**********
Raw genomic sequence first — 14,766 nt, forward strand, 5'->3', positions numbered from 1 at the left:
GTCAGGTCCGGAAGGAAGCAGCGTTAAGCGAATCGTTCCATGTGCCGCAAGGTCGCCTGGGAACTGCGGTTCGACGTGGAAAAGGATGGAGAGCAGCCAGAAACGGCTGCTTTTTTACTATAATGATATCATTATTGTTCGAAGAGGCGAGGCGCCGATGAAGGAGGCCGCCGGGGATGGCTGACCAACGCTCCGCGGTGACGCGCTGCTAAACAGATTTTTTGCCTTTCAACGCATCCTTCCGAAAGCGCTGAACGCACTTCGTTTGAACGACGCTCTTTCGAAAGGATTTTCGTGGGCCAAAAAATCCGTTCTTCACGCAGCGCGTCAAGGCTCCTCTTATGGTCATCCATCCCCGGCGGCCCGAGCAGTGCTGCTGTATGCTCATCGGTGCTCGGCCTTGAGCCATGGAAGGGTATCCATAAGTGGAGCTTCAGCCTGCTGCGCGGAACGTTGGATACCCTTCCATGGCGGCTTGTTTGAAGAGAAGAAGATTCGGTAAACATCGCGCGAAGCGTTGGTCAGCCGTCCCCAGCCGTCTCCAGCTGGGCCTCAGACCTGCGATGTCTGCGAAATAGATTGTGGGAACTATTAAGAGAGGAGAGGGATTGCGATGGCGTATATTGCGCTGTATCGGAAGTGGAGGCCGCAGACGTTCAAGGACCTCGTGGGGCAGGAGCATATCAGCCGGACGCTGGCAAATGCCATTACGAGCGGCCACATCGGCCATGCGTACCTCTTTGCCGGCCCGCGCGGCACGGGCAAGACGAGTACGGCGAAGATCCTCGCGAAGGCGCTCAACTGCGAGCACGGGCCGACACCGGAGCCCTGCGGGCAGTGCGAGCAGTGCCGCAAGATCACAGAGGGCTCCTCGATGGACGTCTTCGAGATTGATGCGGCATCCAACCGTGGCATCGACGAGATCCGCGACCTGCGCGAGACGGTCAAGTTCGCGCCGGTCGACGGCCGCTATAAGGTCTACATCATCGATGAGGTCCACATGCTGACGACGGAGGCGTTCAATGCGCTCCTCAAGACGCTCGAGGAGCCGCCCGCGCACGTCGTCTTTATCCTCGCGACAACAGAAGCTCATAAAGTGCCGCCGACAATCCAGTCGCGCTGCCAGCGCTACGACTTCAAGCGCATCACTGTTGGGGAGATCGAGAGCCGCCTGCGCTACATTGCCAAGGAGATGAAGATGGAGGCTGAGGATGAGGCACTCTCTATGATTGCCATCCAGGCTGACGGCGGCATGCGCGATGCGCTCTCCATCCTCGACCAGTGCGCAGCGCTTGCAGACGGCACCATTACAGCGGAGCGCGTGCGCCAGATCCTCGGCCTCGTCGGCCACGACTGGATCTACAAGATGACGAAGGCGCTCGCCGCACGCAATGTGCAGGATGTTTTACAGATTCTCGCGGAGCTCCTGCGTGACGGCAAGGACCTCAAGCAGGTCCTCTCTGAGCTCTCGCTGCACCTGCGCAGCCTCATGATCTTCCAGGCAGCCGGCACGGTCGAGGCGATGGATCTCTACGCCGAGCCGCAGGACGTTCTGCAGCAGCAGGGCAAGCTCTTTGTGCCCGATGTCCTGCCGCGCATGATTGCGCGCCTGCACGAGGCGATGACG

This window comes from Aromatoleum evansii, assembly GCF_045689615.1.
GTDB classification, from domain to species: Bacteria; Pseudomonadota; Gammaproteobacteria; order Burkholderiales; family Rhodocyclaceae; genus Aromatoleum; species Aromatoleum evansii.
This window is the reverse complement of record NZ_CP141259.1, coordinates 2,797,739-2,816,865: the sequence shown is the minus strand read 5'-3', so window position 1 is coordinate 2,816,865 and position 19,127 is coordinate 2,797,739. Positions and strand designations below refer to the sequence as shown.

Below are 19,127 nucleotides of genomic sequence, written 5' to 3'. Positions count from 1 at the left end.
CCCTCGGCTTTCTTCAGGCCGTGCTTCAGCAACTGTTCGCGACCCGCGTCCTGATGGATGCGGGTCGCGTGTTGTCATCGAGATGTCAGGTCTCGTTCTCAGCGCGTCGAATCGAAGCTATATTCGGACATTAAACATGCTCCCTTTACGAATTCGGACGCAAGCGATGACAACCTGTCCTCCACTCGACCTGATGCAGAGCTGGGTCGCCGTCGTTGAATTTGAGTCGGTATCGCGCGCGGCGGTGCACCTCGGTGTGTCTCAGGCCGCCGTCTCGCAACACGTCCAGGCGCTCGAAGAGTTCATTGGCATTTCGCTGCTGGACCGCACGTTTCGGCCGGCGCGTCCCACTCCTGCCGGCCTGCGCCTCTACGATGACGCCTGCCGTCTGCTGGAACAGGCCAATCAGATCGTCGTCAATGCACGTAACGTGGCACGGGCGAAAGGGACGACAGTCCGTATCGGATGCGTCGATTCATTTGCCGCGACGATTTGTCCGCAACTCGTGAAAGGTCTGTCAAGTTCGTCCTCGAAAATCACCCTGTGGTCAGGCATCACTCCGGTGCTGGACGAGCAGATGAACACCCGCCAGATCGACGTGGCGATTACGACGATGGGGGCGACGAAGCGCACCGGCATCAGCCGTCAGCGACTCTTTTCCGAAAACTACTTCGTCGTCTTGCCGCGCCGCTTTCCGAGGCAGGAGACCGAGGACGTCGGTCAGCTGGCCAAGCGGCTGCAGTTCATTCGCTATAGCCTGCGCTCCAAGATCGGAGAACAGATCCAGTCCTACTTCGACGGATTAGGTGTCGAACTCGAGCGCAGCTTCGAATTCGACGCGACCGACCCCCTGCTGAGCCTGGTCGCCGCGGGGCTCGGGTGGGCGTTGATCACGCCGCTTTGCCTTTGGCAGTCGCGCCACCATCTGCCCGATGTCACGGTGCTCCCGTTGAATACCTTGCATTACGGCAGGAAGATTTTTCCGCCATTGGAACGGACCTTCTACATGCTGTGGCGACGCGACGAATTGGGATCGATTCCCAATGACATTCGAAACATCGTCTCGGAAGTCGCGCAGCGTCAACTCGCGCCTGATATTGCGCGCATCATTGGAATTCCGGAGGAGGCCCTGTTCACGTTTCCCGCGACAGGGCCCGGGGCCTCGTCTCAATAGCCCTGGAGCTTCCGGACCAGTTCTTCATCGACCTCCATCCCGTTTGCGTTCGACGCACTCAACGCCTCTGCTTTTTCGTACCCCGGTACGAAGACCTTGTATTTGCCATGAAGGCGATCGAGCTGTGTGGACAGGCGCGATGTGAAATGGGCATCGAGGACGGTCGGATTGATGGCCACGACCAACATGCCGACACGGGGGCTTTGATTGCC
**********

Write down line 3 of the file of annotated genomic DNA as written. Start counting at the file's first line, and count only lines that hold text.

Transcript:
This window comes from Aromatoleum evansii, assembly GCF_045689615.1.